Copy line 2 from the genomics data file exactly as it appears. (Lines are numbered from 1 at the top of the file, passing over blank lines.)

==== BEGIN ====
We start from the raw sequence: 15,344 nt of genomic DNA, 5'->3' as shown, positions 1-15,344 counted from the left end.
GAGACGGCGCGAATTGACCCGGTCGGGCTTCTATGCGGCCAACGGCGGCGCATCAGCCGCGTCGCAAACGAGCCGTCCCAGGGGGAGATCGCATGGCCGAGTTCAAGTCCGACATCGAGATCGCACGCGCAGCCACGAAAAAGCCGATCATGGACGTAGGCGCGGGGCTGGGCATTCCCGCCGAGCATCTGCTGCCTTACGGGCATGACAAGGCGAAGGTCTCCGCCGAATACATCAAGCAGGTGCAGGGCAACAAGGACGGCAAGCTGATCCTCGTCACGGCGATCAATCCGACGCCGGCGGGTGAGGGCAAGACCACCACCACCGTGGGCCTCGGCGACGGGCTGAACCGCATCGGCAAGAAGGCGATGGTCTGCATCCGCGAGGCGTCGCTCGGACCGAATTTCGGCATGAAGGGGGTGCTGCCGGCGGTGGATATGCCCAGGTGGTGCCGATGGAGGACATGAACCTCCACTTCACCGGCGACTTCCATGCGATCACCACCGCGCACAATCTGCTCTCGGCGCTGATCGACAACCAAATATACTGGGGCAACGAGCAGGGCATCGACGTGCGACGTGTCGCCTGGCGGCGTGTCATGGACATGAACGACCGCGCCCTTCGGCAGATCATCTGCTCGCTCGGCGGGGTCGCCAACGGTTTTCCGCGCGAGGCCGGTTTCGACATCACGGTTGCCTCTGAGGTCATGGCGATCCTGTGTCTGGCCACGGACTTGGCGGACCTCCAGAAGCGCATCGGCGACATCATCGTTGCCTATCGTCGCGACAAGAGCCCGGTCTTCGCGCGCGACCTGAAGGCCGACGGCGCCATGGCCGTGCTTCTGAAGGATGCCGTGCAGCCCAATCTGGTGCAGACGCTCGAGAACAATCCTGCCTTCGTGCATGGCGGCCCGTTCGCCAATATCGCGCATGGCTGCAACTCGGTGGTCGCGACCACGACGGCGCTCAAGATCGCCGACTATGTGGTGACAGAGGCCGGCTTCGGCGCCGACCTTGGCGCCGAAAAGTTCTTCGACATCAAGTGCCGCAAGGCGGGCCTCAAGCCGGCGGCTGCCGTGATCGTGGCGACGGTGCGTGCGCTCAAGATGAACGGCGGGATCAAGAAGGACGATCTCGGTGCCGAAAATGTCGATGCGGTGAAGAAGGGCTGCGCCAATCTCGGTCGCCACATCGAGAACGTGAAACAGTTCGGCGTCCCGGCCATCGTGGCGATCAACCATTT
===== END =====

GAGACGGCGCGAATTGACCCGGTCGGGCTTCTATGCGGCCAACGGCGGCGCATCAGCCGCGTCGCAAACGAGCCGTCCCAGGGGGAGATCGCATGGCCGAGTTCAAGTCCGACATCGAGATCGCACGCGCAGCCACGAAAAAGCCGATCATGGACGTAGGCGCGGGGCTGGGCATTCCCGCCGAGCATCTGCTGCCTTACGGGCATGACAAGGCGAAGGTCTCCGCCGAATACATCAAGCAGGTGCAGGGCAACAAGGACGGCAAGCTGATCCTCGTCACGGCGATCAATCCGACGCCGGCGGGTGAGGGCAAGACCACCACCACCGTGGGCCTCGGCGACGGGCTGAACCGCATCGGCAAGAAGGCGATGGTCTGCATCCGCGAGGCGTCGCTCGGACCGAATTTCGGCATGAAGGGGGTGCTGCCGGCGGTGGATATGCCCAGGTGGTGCCGATGGAGGACATGAACCTCCACTTCACCGGCGACTTCCATGCGATCACCACCGCGCACAATCTGCTCTCGGCGCTGATCGACAACCAAATATACTGGGGCAACGAGCAGGGCATCGACGTGCGACGTGTCGCCTGGCGGCGTGTCATGGACATGAACGACCGCGCCCTTCGGCAGATCATCTGCTCGCTCGGCGGGGTCGCCAACGGTTTTCCGCGCGAGGCCGGTTTCGACATCACGGTTGCCTCTGAGGTCATGGCGATCCTGTGTCTGGCCACGGACTTGGCGGACCTCCAGAAGCGCATCGGCGACATCATCGTTGCCTATCGTCGCGACAAGAGCCCGGTCTTCGCGCGCGACCTGAAGGCCGACGGCGCCATGGCCGTGCTTCTGAAGGATGCCGTGCAGCCCAATCTGGTGCAGACGCTCGAGAACAATCCTGCCTTCGTGCATGGCGGCCCGTTCGCCAATATCGCGCATGGCTGCAACTCGGTGGTCGCGACCACGACGGCGCTCAAGATCGCCGACTATGTGGTGACAGAGGCCGGCTTCGGCGCCGACCTTGGCGCCGAAAAGTTCTTCGACATCAAGTGCCGCAAGGCGGGCCTCAAGCCGGCGGCTGCCGTGATCGTGGCGACGGTGCGTGCGCTCAAGATGAACGGCGGGATCAAGAAGGACGATCTCGGTGCCGAAAATGTCGATGCGGTGAAGAAGGGCTGCGCCAATCTCGGTCGCCACATCGAGAACGTGAAACAGTTCGGCGTCCCGGCCATCGTGGCGATCAACCATTT